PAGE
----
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California Gym Designed by (and for) Veterans in Wheelchairs

Veterans in wheelchairs using exercise equipment

Unique wheelchair accessible exercise facility at VA Palo Alto - designed for outdoor use. Sunshine increases endorphins, which decrease depression, a problem in spinal cord injured patients.

Blogging about a physical therapy success story

man in a wheelchair

The dramatic impact of the exercise facility was poignantly described by Kathleen Darling on her blog. Her husband Cale is a wounded warrior receiving physical therapy at Palo Alto.

“In PT today, Pat (the physical therapist) took Cale outside to check a bunch of exercise weights for people in wheelchairs to use. Some are focused on strength and some are more for range of motion.

“Cale has been so focused on so many other things in his therapy that by the time they are over, he's wiped out, so since we've been here, Cale hadn't touched the wheelchair weights.

“Well, at first, everything was so easy for him because he's come so far with being able to use his arms, but as we kept trying different ones, he got to a couple that he wheeled his wheelchair on, and had to lift his weight. He loved one of them so much. When he started, a huge smile spread across his face and he kept going. Pat asked if he was going to stop and Cale said "No! Keep going!" I asked him if it made him feel like a man and he said ‘Yes!’ He loved it.”

Dr. Thanassi chokes up when trying to describe how successful stories like that makes her feel: “It makes me very happy to come to work in an environment as generous and creative as this one.”

woman standing next to a man in a wheelchair using weightlifting equipment

Dr. Wendy Thanassi, Director of Occupational Health at the VA Palo Alto Health Care System, observes a Veteran using wheelchair accessible exercise equipment.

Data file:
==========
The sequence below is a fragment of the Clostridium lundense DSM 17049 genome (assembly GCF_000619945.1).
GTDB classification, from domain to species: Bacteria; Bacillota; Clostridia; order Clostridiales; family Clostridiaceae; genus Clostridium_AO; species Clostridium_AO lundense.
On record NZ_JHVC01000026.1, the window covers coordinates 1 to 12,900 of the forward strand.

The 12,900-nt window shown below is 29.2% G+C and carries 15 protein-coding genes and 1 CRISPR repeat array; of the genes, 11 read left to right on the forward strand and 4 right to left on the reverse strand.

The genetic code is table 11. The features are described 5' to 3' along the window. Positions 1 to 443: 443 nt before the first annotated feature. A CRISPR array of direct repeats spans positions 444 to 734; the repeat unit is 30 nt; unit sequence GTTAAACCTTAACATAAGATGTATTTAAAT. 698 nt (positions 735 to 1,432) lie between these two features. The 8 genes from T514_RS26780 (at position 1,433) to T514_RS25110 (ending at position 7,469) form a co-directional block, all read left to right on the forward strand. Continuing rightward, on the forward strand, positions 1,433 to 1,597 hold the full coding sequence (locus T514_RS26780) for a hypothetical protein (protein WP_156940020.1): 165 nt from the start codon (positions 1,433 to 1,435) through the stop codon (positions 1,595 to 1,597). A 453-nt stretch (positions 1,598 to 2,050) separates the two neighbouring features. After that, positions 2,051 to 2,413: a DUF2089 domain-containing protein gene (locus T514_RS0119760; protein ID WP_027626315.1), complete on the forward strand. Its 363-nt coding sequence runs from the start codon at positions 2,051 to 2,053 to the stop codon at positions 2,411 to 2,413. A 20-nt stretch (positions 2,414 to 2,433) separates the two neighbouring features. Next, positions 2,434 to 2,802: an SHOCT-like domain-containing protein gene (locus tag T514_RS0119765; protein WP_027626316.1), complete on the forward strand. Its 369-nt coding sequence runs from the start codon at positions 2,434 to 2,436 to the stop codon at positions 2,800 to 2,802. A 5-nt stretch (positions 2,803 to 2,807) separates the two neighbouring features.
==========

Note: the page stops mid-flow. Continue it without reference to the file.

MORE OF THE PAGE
“Most gym equipment is designed for people who can stand and move around. This was created just for us.”

Marine Sergeant J.R. Pierce is a big fan of the unique wheelchair accessible outdoor exercise facility at the VA Palo Alto Health Care System.

Eighteen months after being severely wounded by a roadside bomb in Afghanistan, Sergeant Pierce is working out again, from his wheelchair. In an outdoor gym that has room for a wheelchair to roll up under the weight lifting bars.

“The only limit is my imagination and I can imagine just about anything.”

— Veteran Marine Sergeant J.R. Pierce

The specially designed equipment lets Veterans in wheelchairs perform high-impact exercises using distinctive integrated angles and platforms that permit easy access for wheelchairs.

The first-in-the-country gym is tailored especially for Veterans because they had a hand in designing it. It’s been in use since November 2010.

Dr. Wendy Thanassi, Director of Occupational Health at the VA Palo Alto Health Care System, came up with the idea and worked with Veterans of all ages and disabilities along with engineers at Triactive America to design the equipment. “It’s so great to have athletics and mental self help come together in one activity. And when people exercise outdoors, they feel better,” she said.

“I worked with Veterans of all ages and disabilities and other wheelchair users, like Dr. Doug Ota, who came up with the treadmill design, and Rod Williams, who works in our lab. The design and implementation was a collaborative and creative process, fully supported by our Director’s office.